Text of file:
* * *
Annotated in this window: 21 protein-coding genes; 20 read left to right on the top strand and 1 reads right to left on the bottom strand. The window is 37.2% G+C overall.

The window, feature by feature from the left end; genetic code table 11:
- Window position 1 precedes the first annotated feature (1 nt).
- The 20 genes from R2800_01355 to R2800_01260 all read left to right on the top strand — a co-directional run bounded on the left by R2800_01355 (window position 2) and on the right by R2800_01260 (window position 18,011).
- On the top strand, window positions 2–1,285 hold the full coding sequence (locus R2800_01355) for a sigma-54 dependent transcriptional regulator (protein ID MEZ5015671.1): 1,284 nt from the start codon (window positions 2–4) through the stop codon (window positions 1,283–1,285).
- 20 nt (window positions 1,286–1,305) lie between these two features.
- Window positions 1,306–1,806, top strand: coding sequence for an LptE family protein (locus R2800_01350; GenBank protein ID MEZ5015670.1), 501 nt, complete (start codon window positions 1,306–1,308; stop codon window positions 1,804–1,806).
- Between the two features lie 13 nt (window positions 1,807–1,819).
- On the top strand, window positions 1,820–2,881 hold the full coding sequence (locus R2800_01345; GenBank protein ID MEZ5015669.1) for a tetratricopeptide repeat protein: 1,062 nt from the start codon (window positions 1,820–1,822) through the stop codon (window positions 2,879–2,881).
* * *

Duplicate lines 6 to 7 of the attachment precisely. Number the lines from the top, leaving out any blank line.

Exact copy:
- 20 nt (window positions 1,286–1,305) lie between these two features.
- Window positions 1,306–1,806, top strand: coding sequence for an LptE family protein (locus R2800_01350; GenBank protein ID MEZ5015670.1), 501 nt, complete (start codon window positions 1,306–1,308; stop codon window positions 1,804–1,806).